Luke Koppa with the Black Diamond Helio 105 Carbon.

I’m 5’8”, ~155 lbs, and it took a bit of practice to dial in kick-turns on the 185 cm Helio 105, but not so much so that I’d be tempted to size down to the 175 cm version.

NEXT: Downhill Performance, Bottom Line

15 comments on “2019-2020 Black Diamond Helio 105 Carbon”

  1. I appreciate the article Brother. I have the BD Helios as well, but mine are 185 cm. I’m 5’9, 165 pounds, and hearing that another “short” guy became used to them gives me some motivation to keep the extra length. I was tempted on sizing down before the season has even kicked off but I think I’ll try ’em out.

    Any tips on mastering these bad boys?

    • Hi Ryland,

      Good question regarding the length. I don’t have any perfect tips for dealing with the 185, but I will definitely say the Helio 105 rewards a forward stance, and it sometimes felt like I had a lot of tip in front of me if I tried to ski with a more centered stance. However, like I mentioned in the review, I’m used to skis with more forward mounts, so if you’re coming from other skis with mount points further than 8cm back, and tend to drive your shovels, I don’t think this will be an issue.

      Honestly, the main area where I noticed the length most was during kick turns, and the best tip I can give you hear is simply to practice. 185 cm is about as long as I’d go for a touring ski, but it only took me a few tours to dial in kick turns with the 185 cm Helio 105, and its very low weight helps make things a little more manageable.

      Overall, I’d say the 185 Helio 105 does not feel all that long, and I would definitely stick with it if given the chance to size down. With such a light ski, and fairly soft shovels, I appreciate the extra length, especially in deep snow and at higher speeds.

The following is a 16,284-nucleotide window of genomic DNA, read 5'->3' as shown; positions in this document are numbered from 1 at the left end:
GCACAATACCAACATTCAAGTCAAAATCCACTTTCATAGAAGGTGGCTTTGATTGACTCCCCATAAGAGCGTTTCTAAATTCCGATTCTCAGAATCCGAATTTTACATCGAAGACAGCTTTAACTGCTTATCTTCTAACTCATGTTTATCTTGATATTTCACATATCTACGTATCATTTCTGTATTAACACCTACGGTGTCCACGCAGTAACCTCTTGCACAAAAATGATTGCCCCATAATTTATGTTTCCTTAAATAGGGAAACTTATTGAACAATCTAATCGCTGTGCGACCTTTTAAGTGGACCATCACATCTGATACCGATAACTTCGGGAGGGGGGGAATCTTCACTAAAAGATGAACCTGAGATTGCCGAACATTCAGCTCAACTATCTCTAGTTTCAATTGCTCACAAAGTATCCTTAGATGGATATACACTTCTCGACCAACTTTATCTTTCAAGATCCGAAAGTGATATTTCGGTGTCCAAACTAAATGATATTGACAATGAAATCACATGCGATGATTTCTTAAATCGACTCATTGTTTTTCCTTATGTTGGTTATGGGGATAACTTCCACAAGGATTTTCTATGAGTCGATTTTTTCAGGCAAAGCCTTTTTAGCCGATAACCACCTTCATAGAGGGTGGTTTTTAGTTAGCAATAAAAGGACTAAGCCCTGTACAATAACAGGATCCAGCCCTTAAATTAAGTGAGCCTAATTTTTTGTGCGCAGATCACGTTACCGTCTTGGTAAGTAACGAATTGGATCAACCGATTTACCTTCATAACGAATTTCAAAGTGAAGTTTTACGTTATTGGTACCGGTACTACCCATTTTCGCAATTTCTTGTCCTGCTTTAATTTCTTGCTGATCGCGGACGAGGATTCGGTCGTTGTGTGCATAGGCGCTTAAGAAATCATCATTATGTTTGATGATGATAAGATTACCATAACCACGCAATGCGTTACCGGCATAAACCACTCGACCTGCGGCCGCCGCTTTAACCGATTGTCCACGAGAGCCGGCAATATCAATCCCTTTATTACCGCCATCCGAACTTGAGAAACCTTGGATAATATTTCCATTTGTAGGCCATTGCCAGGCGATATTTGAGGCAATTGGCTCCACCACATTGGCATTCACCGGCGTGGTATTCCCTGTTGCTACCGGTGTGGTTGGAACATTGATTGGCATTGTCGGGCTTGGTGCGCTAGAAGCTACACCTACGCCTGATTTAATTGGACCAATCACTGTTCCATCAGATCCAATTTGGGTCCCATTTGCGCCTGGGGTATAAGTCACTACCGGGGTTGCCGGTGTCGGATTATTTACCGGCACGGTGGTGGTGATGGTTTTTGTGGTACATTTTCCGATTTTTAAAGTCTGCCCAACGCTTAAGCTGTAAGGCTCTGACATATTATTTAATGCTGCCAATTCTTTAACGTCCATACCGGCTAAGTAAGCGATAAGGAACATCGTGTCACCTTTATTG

Hope this helps, and let me know if you have any other questions.



    • Hi Dan,

      I only had one day on the Helio 105 in fairly heavy snow, and while it did fine in areas where the snow was consistent, it definitely does not plow through consolidated snow (it is only 1550 g after all).

      If I were looking for a ski for the PNW, I’d probably check out the 4FRNT Raven or Volkl BMT 109, as their reverse camber design and slightly heavier weights would probably handle the heavier snow a bit better.

      All that said, I think if you maintain a more dynamic style of skiing with the Helio 105, it can certainly deal with the heavier snow, you just have to be wary of the fact that it is a very light ski.

      Let me know if you have any other questions,



      • Great thanks for the info. I hadn’t considered the BMT 109 I’ll add that to the list.

        As always 4frnt and ON3P always seem to be on the list

  2. Hi Luke,
    thanks for another great Blister review!
    I am still on my beloved Carbon Converts but as they become stone skis, I am considering getting the BD Route 105. They are supposed to come from the same mould as the Helio 105’s, but with a more burlier composition. Do you have any information or experience with the Route lineup? I am actually looking for a tad stronger ski then the Carbon Converts. I have also the Black Crows Corvus Freebird on my list.


    • Hi Phillipp,

      Thanks for reaching out. I have unfortunately not used the Route 105 or Carbon Convert. Our reviewer Paul Forward has used the Carbon Convert and Helio 105, and found the Helio 105 to handle variable conditions a bit better than the Carbon Convert. Based on our other reviewers’ experience with the Corvus Freebird, I’d imagine that they would indeed be stronger / more stable than the Carbon Convert. Apologies that I can’t offer more direct comparisons, but I hope that might help a bit.



  3. Any more thoughts on mounting location for the 105’s? I have mine on the BC line, which feels really far forward. Luke seems to be happy with going forward, curious what other people’s experience has been.

  4. Does the issue with minimal tip splay exist on the Helio 116? I’m trying to decide which would be a better option for backcountry powder in Tahoe area.

    • Paul never complained about the tips being too low on the Helio 116, so I don’t think it’s an issue. The 116 we measured also has much more tip splay than the 105 we measured (67 mm vs. 55 mm).

  5. Thanks for the quick feedback. Your reviews are awesome but leave me wanting to try them all. I’m in desperate need for upgrade in my dedicated touring ski. Currently ride the 12/13 Super 7 188. Love the float, easy ride, soft yet damp but way too heavy. I ski primarily in the Tahoe area so dealing with denser powder usually.

    Trying to stay under 8lbs. Any advice between the Helio 116, Deathwish Tour, Wayback 106 or Vision 108 for coastal powder skiing?